1. ## A differential equation

I won't be posting new problems for a couple of weeks. This one is nice:

Suppose $\displaystyle n \geq 1$ and $\displaystyle f: (a,b) \longrightarrow \mathbb{R}$ is a $\displaystyle C^n$ function (see here for the definition) and $\displaystyle f(x)f'(x)f''(x) \cdots f^{(n)}(x) = 0,$ for all $\displaystyle a < x < b.$ Show that $\displaystyle f$ is a polynomial of degree at most $\displaystyle n-1.$

2. Originally Posted by NonCommAlg
I won't be posting new problems for a couple of weeks. This one is nice:

Suppose $\displaystyle n \geq 1$ and $\displaystyle f: (a,b) \longrightarrow \mathbb{R}$ is a $\displaystyle C^n$ function (see here for the definition) and $\displaystyle f(x)f'(x)f''(x) \cdots f^{(n)}(x) = 0,$ for all $\displaystyle a < x < b.$ Show that $\displaystyle f$ is a polynomial of degree at most $\displaystyle n-1.$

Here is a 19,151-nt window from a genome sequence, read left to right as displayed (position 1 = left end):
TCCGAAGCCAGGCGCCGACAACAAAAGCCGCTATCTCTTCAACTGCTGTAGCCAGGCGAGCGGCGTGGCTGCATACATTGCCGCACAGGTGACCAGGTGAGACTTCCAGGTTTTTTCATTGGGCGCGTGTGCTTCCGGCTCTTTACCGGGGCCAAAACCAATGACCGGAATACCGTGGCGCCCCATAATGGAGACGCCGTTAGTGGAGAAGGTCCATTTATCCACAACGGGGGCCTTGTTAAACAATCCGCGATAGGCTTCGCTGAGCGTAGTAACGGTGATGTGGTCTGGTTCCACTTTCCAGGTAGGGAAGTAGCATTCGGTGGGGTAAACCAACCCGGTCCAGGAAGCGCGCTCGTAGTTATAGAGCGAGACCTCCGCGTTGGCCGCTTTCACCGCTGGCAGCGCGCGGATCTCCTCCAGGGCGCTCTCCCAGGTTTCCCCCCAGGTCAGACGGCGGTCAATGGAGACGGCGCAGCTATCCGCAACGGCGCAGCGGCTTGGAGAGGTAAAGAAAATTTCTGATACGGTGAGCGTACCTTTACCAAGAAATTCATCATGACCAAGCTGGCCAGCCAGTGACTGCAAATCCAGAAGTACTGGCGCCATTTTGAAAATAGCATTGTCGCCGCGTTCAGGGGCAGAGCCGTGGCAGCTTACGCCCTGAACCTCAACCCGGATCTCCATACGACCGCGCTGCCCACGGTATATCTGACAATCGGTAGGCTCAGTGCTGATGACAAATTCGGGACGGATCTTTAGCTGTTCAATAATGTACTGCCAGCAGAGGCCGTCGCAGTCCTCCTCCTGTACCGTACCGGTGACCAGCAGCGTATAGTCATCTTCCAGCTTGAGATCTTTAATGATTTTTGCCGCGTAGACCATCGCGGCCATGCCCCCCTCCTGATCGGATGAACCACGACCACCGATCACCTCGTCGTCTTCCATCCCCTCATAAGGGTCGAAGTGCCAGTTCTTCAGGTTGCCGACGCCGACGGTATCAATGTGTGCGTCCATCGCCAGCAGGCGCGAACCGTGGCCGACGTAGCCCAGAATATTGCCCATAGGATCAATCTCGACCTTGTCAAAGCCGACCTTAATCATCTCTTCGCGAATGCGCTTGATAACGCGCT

if we assume that f(x) is a polynomial of the degree n-1,

we get,

$\large f^{n}(x^{n-1})=0$

If f(x) has the degree n-2,

then the (n-1)th derivative of f becomes zero.

The same holds for all degrees <(or equal to) (n-1)

hence, the given product always becomes vanishes.

However, if we now start making the degrees > (n-1)

Lets assume that the function is a polynomial of degree n.

I'll take the simplest case here. assuming

$\large f(x)=x^{n}$

Then, the nth derivative of the function:

$\large f^{n}(x^{n})=n!$

And all the other derivatives would be of the form:

$\large f^{r}(x^{n})=n(n-1)(n-2)...(n-r+1)x^{n-r}$

it follows that

that none of the derivatives will now be zero hence, the product cannot be zero.